19.6. Access Control for Stored Programs and Views

Stored programs and views are defined prior to use and, when referenced, execute within a security context that determines their privileges. These privileges are controlled by their DEFINER attribute, and, if there is one, their SQL SECURITY characteristic.

All stored programs (procedures, functions, triggers, and events) and views can have a DEFINER attribute that names a MySQL account. If the DEFINER attribute is omitted from a stored program or view definition, the default account is the user who creates the object.

In addition, stored routines (procedures and functions) and views can have a SQL SECURITY characteristic with a value of DEFINER or INVOKER to specify whether the object executes in definer or invoker context. If the SQL SECURITY characteristic is omitted, the default is definer context.

Triggers and events have no SQL SECURITY characteristic and always execute in definer context. The server invokes these objects automatically as necessary, so there is no invoking user.

Definer and invoker security contexts differ as follows:

  • A stored program or view that executes in definer security context executes with the privileges of the account named by its DEFINER attribute. These privileges may be entirely different from those of the invoking user. The invoker must have appropriate privileges to reference the object (for example, EXECUTE to call a stored procedure or SELECT to select from a view), but when the object executes, the invoker's privileges are ignored and only the DEFINER account privileges matter. If this account has few privileges, the object is correspondingly limited in the operations it can perform. If the DEFINER account is highly privileged (such as a root account), the object can perform powerful operations no matter who invokes it.

  • A stored routine or view that executes in invoker security context can perform only operations for which the invoker has privileges. The DEFINER attribute can be specified but has no effect for objects that execute in invoker context.

Consider the following stored procedure:

CREATE DEFINER = 'admin'@'localhost' PROCEDURE p1()
  UPDATE t1 SET counter = counter + 1;

Any user who has the EXECUTE privilege for p1 can invoke it with a CALL statement. However, when p1 executes, it does so in DEFINER security context and thus executes with the privileges of 'admin'@'localhost', the account named in the DEFINER attribute. This account must have the EXECUTE privilege for p1 as well as the UPDATE privilege for the table t1. Otherwise, the procedure fails.

Now consider this stored procedure, which is identical to p1 except that its SQL SECURITY characteristic is INVOKER:

CREATE DEFINER = 'admin'@'localhost' PROCEDURE p2()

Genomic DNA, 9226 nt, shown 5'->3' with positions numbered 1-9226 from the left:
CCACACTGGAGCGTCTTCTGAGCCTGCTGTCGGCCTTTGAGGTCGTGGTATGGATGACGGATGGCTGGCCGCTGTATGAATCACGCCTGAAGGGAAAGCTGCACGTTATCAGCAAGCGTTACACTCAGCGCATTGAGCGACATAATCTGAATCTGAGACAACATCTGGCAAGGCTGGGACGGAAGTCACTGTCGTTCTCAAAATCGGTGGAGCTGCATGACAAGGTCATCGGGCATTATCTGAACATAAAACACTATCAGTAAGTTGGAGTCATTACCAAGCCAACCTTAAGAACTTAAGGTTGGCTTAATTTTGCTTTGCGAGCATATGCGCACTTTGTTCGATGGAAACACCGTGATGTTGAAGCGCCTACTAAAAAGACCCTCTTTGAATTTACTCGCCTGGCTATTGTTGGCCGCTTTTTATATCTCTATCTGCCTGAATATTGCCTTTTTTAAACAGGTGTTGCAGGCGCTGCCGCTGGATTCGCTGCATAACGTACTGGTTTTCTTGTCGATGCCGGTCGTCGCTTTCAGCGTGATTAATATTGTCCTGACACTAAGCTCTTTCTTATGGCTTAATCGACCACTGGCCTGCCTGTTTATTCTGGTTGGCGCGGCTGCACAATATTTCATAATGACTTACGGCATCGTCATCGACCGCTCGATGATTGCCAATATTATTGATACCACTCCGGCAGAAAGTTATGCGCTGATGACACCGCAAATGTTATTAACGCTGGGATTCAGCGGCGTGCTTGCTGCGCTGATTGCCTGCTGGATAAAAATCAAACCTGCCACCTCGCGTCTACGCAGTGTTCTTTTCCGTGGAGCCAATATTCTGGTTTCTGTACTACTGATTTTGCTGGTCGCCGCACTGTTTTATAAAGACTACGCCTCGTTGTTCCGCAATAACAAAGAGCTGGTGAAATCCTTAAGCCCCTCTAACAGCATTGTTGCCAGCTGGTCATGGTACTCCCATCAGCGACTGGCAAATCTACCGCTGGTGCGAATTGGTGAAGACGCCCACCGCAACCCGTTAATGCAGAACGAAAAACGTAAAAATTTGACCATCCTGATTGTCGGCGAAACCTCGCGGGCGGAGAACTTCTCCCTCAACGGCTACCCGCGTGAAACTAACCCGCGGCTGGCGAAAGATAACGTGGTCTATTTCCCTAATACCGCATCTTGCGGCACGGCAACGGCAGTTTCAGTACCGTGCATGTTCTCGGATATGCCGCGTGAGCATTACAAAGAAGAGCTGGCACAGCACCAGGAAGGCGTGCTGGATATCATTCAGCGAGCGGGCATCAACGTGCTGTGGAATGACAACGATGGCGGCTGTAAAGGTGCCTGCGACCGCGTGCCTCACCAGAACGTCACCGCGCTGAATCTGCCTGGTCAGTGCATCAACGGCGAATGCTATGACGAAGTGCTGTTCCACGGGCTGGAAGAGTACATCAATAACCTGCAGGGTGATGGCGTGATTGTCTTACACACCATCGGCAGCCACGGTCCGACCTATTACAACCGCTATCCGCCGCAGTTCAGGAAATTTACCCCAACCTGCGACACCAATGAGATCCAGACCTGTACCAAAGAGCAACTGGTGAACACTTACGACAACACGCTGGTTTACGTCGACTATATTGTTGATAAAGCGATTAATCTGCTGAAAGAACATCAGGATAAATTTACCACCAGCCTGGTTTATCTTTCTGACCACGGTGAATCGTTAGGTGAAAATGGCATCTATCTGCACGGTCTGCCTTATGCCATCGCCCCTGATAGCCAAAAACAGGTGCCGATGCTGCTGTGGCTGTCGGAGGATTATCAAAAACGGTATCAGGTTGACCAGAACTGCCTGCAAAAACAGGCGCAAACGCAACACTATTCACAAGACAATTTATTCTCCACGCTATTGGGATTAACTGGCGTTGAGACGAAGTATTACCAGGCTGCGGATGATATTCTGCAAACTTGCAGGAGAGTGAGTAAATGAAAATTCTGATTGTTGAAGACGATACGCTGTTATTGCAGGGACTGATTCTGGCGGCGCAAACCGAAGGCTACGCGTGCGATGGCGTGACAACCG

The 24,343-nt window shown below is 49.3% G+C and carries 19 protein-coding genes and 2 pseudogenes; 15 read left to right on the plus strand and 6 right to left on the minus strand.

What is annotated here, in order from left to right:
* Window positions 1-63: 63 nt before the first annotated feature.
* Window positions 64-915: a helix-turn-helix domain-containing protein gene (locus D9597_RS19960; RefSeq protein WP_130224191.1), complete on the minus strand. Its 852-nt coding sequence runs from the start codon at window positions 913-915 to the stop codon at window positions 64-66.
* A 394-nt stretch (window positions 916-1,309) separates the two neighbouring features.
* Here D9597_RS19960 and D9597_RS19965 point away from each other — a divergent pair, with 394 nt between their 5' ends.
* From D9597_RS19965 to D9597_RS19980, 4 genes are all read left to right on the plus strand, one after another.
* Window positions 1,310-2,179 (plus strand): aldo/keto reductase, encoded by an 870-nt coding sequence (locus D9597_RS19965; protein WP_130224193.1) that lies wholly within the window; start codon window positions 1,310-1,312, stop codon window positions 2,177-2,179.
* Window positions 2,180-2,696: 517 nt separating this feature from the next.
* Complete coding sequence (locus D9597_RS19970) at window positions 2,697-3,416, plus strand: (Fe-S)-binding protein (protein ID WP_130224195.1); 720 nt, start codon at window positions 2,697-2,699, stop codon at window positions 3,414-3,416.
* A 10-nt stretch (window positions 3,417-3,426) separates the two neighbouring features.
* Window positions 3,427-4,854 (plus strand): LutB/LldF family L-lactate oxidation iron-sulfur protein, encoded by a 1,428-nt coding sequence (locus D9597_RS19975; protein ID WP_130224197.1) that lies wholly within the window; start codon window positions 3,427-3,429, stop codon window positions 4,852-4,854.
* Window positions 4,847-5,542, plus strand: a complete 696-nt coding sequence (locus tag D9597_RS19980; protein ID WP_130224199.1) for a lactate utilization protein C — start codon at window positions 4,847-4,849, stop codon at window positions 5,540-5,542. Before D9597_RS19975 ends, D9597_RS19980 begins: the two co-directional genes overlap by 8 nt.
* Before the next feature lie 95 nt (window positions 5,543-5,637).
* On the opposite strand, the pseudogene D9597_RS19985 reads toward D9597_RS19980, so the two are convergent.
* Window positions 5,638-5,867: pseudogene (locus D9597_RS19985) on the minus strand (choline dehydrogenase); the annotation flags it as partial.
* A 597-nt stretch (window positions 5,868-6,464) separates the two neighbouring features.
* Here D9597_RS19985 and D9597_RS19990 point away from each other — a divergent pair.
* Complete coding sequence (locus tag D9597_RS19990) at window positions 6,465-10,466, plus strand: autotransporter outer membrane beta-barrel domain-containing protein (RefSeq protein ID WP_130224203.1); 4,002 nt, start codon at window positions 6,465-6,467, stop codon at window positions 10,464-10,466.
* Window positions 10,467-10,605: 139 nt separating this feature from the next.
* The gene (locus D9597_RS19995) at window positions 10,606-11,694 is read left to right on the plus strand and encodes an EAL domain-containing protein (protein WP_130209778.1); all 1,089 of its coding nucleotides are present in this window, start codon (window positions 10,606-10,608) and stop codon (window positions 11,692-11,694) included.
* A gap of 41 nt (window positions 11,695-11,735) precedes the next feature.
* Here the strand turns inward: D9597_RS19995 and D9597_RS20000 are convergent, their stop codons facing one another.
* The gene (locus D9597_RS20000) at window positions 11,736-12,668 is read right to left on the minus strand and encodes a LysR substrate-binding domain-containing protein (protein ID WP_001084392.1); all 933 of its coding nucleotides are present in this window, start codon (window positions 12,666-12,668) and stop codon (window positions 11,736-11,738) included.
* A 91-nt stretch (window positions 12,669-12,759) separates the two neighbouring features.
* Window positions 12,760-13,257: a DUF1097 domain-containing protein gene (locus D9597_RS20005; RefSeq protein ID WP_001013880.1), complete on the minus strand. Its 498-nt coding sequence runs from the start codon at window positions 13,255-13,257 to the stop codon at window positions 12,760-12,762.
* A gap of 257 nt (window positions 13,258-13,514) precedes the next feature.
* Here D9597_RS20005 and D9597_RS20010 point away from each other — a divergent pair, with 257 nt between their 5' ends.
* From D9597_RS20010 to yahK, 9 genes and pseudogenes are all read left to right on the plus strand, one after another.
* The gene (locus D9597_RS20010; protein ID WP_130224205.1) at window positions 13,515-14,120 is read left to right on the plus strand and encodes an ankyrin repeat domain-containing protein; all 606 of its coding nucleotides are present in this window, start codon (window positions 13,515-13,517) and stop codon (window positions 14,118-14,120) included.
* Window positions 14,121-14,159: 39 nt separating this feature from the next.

UPDATE t1 SET counter = counter + 1;

p2, unlike p1, executes in INVOKER security context. The DEFINER attribute is irrelevant and p2 executes with the privileges of the invoking user. p2 fails if the invoker lacks the EXECUTE privilege for p2 or the UPDATE privilege for the table t1.

MySQL uses the following rules to control which accounts a user can specify in an object DEFINER attribute:

  • You can specify a DEFINER value other than your own account only if you have the SUPER privilege.

  • If you do not have the SUPER privilege, the only legal user value is your own account, either specified literally or by using CURRENT_USER. You cannot set the definer to some other account.

To minimize the risk potential for stored program and view creation and use, follow these guidelines:

  • For a stored routine or view, use SQL SECURITY INVOKER in the object definition when possible so that it can be used only by users with permissions appropriate for the operations performed by the object.

  • If you create definer-context stored programs or views while using an account that has the SUPER privilege, specify an explicit DEFINER attribute that names an account possessing only the privileges required for the operations performed by the object. Specify a highly privileged DEFINER account only when absolutely necessary.

  • Administrators can prevent users from specifying highly privileged DEFINER accounts by not granting them the SUPER privilege.

  • Definer-context objects should be written keeping in mind that they may be able to access data for which the invoking user has no privileges. In some cases, you can prevent reference to these objects by not granting unauthorized users particular privileges:

    • A stored procedure or function cannot be referenced by a user who does not have the EXECUTE privilege for it.

    • A view cannot be referenced by a user who does not have the appropriate privilege for it (SELECT to select from it, INSERT to insert into it, and so forth).

    However, no such control exists for triggers because users do not reference them directly. A trigger always executes in DEFINER context and is activated by access to the table with which it is associated, even ordinary table accesses by users with no special privileges. If the DEFINER account is highly privileged, the trigger can perform sensitive or dangerous operations. This remains true if the SUPER and TRIGGER privileges needed to create the trigger are revoked from the account of the user who created it. Administrators should be especially careful about granting users that combination of privileges.

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